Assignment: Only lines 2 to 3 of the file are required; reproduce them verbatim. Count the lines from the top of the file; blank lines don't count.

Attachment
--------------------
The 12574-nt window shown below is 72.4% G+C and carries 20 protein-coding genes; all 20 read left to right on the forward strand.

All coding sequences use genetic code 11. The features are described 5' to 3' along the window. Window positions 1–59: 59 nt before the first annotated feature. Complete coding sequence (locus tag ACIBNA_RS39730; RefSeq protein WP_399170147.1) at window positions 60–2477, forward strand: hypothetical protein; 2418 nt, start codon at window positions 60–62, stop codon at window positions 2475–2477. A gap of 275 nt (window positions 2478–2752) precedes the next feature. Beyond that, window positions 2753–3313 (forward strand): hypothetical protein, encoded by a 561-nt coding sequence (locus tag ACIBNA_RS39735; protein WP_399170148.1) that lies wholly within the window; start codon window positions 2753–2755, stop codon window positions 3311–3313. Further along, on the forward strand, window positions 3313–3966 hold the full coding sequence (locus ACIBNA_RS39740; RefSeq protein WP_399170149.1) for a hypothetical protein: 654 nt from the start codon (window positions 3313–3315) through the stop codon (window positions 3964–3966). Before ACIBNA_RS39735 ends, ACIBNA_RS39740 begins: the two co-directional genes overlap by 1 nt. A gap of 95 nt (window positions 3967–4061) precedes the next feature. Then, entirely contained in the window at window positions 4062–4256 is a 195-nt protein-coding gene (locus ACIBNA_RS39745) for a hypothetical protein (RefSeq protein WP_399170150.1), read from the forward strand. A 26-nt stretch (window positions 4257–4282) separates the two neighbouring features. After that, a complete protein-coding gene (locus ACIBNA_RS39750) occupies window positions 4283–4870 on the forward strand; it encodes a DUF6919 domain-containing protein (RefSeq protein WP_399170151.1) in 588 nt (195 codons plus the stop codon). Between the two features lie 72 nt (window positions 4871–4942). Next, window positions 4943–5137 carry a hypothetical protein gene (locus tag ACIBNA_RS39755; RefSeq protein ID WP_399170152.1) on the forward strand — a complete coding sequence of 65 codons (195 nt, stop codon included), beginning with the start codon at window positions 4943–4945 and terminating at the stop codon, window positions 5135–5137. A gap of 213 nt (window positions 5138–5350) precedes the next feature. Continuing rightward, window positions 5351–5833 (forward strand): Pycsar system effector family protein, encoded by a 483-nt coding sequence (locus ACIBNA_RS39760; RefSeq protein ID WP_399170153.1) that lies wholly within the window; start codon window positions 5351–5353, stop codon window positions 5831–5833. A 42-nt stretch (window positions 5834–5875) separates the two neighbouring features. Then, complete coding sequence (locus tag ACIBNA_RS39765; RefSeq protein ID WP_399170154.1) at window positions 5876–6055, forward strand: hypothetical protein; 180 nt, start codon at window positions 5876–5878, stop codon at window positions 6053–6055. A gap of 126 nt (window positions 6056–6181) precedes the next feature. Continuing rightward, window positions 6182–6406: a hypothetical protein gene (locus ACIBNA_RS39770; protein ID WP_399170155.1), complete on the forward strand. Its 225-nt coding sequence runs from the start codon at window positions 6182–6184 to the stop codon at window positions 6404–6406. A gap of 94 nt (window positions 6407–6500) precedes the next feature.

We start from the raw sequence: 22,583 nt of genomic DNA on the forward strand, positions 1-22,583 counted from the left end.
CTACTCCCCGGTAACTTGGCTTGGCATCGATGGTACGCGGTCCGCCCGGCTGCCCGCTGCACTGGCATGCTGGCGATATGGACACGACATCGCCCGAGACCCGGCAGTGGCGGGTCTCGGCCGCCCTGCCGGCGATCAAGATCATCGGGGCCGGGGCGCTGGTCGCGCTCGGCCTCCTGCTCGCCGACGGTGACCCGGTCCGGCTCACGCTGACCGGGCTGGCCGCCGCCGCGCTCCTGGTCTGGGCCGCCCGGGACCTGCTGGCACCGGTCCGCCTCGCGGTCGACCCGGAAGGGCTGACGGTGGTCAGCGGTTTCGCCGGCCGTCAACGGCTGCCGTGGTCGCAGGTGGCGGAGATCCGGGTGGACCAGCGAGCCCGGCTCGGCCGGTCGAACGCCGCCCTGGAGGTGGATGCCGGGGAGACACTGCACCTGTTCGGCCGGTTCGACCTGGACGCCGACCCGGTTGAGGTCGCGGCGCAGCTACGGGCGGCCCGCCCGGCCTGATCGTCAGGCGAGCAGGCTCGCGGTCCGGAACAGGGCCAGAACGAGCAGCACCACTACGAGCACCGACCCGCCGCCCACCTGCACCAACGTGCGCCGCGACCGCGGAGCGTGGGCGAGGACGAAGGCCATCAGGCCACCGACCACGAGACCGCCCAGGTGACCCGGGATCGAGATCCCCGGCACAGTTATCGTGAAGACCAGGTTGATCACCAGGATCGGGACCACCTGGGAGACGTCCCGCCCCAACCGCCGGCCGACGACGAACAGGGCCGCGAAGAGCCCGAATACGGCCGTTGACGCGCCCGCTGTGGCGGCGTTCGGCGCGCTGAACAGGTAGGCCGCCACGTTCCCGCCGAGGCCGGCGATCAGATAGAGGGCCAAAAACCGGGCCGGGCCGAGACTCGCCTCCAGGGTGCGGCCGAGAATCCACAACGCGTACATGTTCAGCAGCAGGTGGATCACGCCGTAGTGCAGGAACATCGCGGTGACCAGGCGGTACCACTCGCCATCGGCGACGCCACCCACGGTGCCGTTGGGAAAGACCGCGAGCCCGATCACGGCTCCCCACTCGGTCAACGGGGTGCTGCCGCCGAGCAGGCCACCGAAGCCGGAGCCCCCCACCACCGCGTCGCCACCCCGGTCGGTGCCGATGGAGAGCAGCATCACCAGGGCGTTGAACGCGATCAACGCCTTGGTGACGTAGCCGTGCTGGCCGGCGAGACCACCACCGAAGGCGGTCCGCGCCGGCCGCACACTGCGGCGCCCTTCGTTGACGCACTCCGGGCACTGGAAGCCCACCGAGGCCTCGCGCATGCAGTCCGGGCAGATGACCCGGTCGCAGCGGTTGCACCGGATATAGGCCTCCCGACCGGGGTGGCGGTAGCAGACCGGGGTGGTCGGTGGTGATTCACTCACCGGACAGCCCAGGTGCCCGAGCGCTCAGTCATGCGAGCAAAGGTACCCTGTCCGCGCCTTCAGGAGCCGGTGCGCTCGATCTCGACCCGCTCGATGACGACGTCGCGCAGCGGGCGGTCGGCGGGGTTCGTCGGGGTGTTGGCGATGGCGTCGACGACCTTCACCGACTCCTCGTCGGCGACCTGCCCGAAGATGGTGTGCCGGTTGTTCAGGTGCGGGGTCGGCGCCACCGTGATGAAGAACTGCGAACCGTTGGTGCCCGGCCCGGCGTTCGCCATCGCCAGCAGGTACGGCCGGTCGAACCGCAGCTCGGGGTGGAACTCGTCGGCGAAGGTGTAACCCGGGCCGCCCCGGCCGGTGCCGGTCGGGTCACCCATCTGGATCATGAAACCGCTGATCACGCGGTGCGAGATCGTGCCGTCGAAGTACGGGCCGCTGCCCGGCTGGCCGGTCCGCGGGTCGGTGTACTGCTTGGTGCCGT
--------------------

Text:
All coding sequences use genetic code 11. The features are described 5' to 3' along the window. Window positions 1–59: 59 nt before the first annotated feature. Complete coding sequence (locus tag ACIBNA_RS39730; RefSeq protein WP_399170147.1) at window positions 60–2477, forward strand: hypothetical protein; 2418 nt, start codon at window positions 60–62, stop codon at window positions 2475–2477. A gap of 275 nt (window positions 2478–2752) precedes the next feature. Beyond that, window positions 2753–3313 (forward strand): hypothetical protein, encoded by a 561-nt coding sequence (locus tag ACIBNA_RS39735; protein WP_399170148.1) that lies wholly within the window; start codon window positions 2753–2755, stop codon window positions 3311–3313. Further along, on the forward strand, window positions 3313–3966 hold the full coding sequence (locus ACIBNA_RS39740; RefSeq protein WP_399170149.1) for a hypothetical protein: 654 nt from the start codon (window positions 3313–3315) through the stop codon (window positions 3964–3966). Before ACIBNA_RS39735 ends, ACIBNA_RS39740 begins: the two co-directional genes overlap by 1 nt. A gap of 95 nt (window positions 3967–4061) precedes the next feature. Then, entirely contained in the window at window positions 4062–4256 is a 195-nt protein-coding gene (locus ACIBNA_RS39745) for a hypothetical protein (RefSeq protein WP_399170150.1), read from the forward strand. A 26-nt stretch (window positions 4257–4282) separates the two neighbouring features. After that, a complete protein-coding gene (locus ACIBNA_RS39750) occupies window positions 4283–4870 on the forward strand; it encodes a DUF6919 domain-containing protein (RefSeq protein WP_399170151.1) in 588 nt (195 codons plus the stop codon). Between the two features lie 72 nt (window positions 4871–4942). Next, window positions 4943–5137 carry a hypothetical protein gene (locus tag ACIBNA_RS39755; RefSeq protein ID WP_399170152.1) on the forward strand — a complete coding sequence of 65 codons (195 nt, stop codon included), beginning with the start codon at window positions 4943–4945 and terminating at the stop codon, window positions 5135–5137. A gap of 213 nt (window positions 5138–5350) precedes the next feature. Continuing rightward, window positions 5351–5833 (forward strand): Pycsar system effector family protein, encoded by a 483-nt coding sequence (locus ACIBNA_RS39760; RefSeq protein ID WP_399170153.1) that lies wholly within the window; start codon window positions 5351–5353, stop codon window positions 5831–5833. A 42-nt stretch (window positions 5834–5875) separates the two neighbouring features. Then, complete coding sequence (locus tag ACIBNA_RS39765; RefSeq protein ID WP_399170154.1) at window positions 5876–6055, forward strand: hypothetical protein; 180 nt, start codon at window positions 5876–5878, stop codon at window positions 6053–6055. A gap of 126 nt (window positions 6056–6181) precedes the next feature. Continuing rightward, window positions 6182–6406: a hypothetical protein gene (locus ACIBNA_RS39770; protein ID WP_399170155.1), complete on the forward strand. Its 225-nt coding sequence runs from the start codon at window positions 6182–6184 to the stop codon at window positions 6404–6406. A gap of 94 nt (window positions 6407–6500) precedes the next feature.

We start from the raw sequence: 22,583 nt of genomic DNA on the forward strand, positions 1-22,583 counted from the left end.